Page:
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Welcome to this latest attempt to connect librarians from west-central Wisconsin with each other! Please send in content (booklists, ideas, photos, etc.), and comment on posts so we can help each other. If you were using feedmyinbox to get new posts sent to you before, you'll need to switch to another service (blogtrottr works like feedmyinbox, googlereader is a good blog-reader to try).







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Friday, March 1, 2013

SLP Workshop Follow-Up: Working with Teen Volunteers

A great way for teens to be involved with your library is as volunteers!  This has the potential to hit many of those 40 Developmental Assets, and it can help you get things done that would be impossible without the help.  Here are some things discussed at the SLP workshop last month.

Perks for teens:
  • T-shirts
  • Community service hours (either court mandated, or needed for school or National Honor Society)
  • Extra hours/lottery tickets for the volunteers (an hour of volunteering counts as the same as an hour of reading).

SLP jobs teens can help you do:

  • Program assistants at programs for younger kids
  • Help prepare craft, etc. materials for programs
  • Help looking at reading records and distributing incentives
  • Create decorations (Boyceville had an amazing teen SLP decoration committe)
  • Reading buddies--act as one-on-one help for reading buddies.
Non-SLP jobs to consider:

Being part of a teen advisory board--meeting monthly, or even quarterly, to give you advice on developing relevant programs, services, collections for their peers.

In Menomonie, a teen volunteer who loves Pinterest is working on collecting all the boards of teens from Menomonie who pin, to create one big, local, teen-created pin-board.

In Baraboo, the teens help a lot with MOVING things, LIFTING things, and helping to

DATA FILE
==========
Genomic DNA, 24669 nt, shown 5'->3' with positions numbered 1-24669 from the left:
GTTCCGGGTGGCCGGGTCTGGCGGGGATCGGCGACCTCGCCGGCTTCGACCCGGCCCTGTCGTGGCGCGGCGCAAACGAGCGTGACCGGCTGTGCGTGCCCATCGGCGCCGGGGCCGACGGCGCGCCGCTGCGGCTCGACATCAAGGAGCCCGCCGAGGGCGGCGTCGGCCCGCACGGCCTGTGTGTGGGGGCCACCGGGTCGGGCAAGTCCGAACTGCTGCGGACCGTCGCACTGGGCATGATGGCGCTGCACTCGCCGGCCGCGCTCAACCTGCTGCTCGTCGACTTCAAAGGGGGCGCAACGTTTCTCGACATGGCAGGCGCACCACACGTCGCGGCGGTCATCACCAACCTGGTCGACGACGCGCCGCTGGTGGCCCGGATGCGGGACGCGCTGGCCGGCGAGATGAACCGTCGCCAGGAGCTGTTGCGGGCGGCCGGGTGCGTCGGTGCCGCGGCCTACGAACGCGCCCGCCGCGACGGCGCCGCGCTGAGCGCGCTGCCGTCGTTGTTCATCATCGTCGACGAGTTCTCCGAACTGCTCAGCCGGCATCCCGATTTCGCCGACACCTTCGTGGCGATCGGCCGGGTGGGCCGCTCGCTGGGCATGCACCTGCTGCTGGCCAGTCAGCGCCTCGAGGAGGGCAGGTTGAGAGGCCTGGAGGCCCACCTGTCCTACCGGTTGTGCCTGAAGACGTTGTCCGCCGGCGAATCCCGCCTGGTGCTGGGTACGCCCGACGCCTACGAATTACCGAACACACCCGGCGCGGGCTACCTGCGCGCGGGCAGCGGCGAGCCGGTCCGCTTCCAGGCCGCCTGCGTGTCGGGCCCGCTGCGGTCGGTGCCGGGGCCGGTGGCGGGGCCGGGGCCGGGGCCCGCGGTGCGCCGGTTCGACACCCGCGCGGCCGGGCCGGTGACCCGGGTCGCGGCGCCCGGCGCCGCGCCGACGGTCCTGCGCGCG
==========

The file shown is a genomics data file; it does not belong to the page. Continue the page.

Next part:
Have teens join you for Library Legislative Day! Senators and Assembly-people love to see engaged, active high school students, and the kids enjoy feeling empowered, talking about something they care about. Plus, a trip to Madison...hard to go wrong, there. This year, IFLS sponsored a bus trip to Library Legislative Day. It would have been great to have a busload, including lots of library-loving teens!

Managing the logistics:

  • Keep track of teen volunteer hours
  • Provide training
  • Have kids fill out an application (see here for some examples)
  • Penny recommended a subscription, at least for the summer, with www.volgistics.com to help keep large numbers of volunteers organized

Thursday, February 28, 2013

Teen Tech Week!

Tomorrow, we'll go back to a round-up of ideas from the Summer Library Program, but for right now, I want to do a timely post about Teen Tech Week, which is coming right up March 10-16.  This year's theme:  Check In @ Your Library, which "encourages libraries to ...showcase the outstanding technology they offer, from services such as online homework help and digital literacy-focused programs to resources like e-books, movies, music, audiobooks, databases and more."

So...what are you planning?  If you don't have anything yet, don't panic.  You can take some of the great ideas on the website, and from fellow librarians and use them during your own Teen Tech Week that fits your schedule better!

In Rice Lake, Ashley is planning to load their library's iPad with apps, and have the teens evaluate them for small prizes.  In addition, a staff member who is big into Tumblr is going to do a Tumblr showcase for them.

In Eau Claire, they are hosting a Teen Tech Week Open House for teens and their parent/guardians, to learn about all the tech-related resources available at the library, from e-content to databases to iPads.